Professors of Biomedical Sciences, Colorado State University
Wednesday, 10/03/07, noon, MGH bldg 149
Brain Sexual Differentiation: Inside stories...
Steroid hormones dramatically influence the development of numerous sites in
the nervous system. Basic mechanisms in neural development provide foci for
understanding how factors related to sex can alter the ontogeny of these
regions. Sex differences in neurogenesis, cell migration, cell differentiation,
cell death, and synaptogenesis are being addressed. Any and all of these events
serve as likely targets for genetic or gonadal steroid-dependent mechanisms
throughout development. Sex differences in the positioning of cells in the
developing hypothalamus further suggest that cell migration may be one key
target for early gene actions that impact long-term susceptibility to brain
sexual differentiation. Estrogens have numerous effects on the brain, both in
adulthood and during development. These actions of estrogen are mediated by at
least two distinct estrogen receptor (ER) systems, ER alpha (ERα) and ER
beta (ERβ). In brain, ERα plays a critical role in regulating
reproductive neuroendocrine function and behavior, however, a definitive role
for ERβ in any neurobiological function has been slow in forthcoming.
Clues to the function of ERβ in the central nervous system can be gleaned
from the neuroanatomical distribution of ERβ and the phenotypes of neurons
that express ERβ. ERβ immunoreactivity has been found in populations
of GnRH, CRH, vasopressin, oxytocin and prolactin containing neurons in the
hypothalamus. Utilizing subtype-selective estrogen receptor agonists can help
determine the roles for ERβ in a number of sex-dependent behaviors in rat
Nicholas Ayache, Ph.D.
Research director, INRIA/ASCLEPIOS,
Wednesday, 10/10/07, noon, MGH bldg 149
Computational Models of the Human Body for Medical Image Analysis
Medical image analysis brings about a revolution to the medicine of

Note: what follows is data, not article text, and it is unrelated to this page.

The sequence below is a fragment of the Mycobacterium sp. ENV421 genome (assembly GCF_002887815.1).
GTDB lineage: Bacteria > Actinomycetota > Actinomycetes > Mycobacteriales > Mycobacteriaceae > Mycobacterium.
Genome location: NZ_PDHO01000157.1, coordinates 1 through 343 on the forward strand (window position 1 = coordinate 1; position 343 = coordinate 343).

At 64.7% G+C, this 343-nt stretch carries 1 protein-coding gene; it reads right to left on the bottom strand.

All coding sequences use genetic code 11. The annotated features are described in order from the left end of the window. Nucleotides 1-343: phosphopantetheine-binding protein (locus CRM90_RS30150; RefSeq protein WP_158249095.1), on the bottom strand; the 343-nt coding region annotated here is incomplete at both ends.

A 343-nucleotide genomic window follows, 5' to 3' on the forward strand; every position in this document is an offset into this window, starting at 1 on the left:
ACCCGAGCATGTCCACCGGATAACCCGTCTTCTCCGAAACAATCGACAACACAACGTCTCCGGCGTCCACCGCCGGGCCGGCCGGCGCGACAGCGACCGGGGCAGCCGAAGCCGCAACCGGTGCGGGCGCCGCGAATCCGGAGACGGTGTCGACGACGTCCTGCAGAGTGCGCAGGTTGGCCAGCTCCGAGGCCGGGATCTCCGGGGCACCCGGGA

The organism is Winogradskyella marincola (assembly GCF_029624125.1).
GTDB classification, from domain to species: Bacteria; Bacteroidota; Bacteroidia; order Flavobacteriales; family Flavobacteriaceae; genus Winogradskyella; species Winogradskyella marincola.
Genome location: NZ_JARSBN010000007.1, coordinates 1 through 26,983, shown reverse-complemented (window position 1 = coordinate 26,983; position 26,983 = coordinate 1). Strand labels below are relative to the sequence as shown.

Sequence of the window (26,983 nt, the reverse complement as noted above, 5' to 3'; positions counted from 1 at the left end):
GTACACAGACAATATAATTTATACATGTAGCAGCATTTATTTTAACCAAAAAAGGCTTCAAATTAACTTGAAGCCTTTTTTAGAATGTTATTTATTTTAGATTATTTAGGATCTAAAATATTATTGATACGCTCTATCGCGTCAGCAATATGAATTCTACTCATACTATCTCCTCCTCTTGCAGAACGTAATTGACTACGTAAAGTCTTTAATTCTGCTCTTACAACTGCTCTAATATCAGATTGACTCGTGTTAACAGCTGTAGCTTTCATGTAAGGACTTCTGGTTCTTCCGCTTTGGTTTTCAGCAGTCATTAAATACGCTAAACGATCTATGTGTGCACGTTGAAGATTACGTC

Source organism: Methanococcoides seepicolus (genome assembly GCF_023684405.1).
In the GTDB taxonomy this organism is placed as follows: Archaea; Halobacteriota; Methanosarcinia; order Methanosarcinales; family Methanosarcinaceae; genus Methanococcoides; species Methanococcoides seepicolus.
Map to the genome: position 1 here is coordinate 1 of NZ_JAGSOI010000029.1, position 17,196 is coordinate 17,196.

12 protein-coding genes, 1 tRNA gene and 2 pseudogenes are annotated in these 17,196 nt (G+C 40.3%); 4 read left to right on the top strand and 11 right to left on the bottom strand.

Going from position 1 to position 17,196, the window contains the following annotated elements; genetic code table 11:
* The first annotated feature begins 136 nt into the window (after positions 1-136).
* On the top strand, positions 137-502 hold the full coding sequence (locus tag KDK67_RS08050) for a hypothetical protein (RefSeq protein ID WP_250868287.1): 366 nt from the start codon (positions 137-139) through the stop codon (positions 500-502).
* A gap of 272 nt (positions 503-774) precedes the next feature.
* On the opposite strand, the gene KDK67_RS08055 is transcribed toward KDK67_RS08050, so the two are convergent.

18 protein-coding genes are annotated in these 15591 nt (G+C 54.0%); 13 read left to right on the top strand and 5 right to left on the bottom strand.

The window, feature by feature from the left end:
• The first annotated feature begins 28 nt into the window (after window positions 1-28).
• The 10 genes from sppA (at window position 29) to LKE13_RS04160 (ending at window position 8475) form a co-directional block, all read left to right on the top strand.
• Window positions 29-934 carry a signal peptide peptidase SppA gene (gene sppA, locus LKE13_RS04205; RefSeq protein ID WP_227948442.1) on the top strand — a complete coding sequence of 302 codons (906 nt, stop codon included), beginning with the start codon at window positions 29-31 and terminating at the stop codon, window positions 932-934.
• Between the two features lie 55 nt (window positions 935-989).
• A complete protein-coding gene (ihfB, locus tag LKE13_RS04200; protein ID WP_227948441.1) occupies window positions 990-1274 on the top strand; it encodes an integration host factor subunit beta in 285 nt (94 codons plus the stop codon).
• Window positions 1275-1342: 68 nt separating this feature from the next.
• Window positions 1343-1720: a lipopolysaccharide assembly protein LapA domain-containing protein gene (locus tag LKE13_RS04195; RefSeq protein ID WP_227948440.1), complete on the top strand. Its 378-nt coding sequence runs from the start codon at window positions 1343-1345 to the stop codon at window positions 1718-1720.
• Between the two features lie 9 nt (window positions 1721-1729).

the 21st century, introducing a collection of powerful new tools
designed to better assist the clinical diagnosis and to model,
simulate, and guide more efficiently the patient's therapy. A new
discipline has emerged in computer science, closely related to others
like computer vision, computer graphics, artificial intelligence and
In this talk, I describe the increasing role of computational models
of anatomy and physiology to guide the interpretation of complex
series of medical images, and illustrate my presentation with three
applications: 1) statistical modeling and analysis of sulcal lines on
the brain cortex; 2) modeling and simulation of brain tumors
evolution; 3) electro-mechanical modeling of the heart function for
therapy planning and simulation. I conclude with some promising
trends, including the analysis of in vivo confocal microscopic images.
Scott Hoge, Ph.D.
Instructor of Radiology,
Brigham and Women's Hospital and Harvard Medical School
Wednesday, 10/17/07, noon, MGH bldg 149
Combining GRAPPA and SENSE to Improve Parallel MR Imaging
This talk will present a review of parallel MR imaging to illustrate
the similarities and differences between the two dominant
reconstruction algorithms: GRAPPA and SENSE. The inherent strengths
of these methods are complementary, which allows one to combine them
to great effect. We will demonstrate two such combinations: the use
of GRAPPA to enable self-referenced SENSE reconstructions using very
few auto-calibration lines, and the use of each algorithm in different
temporal-frequency bands associated with UNFOLD. These examples
demonstrate that, in certain cases, the combination of SENSE and
GRAPPA will produce higher image quality than either method can
Bruce Rosen, M.D., Ph.D.
Director, Martinos Center for Biomedical Imaging
Wednesday, 10/24/07, noon, MGH bldg 149
Functional Magnetic Resonance Imaging: An Historical Perspective
Paul M. Matthews, M.D., D.Phil.
Vice-President for Imaging, Genetics and Neurology, GlaxoSmithKline, UK
Wednesday, 10/31/07, noon, MGH bldg 149
Unravelling Single Gene Contributions to Brain Structure: Hope or Hype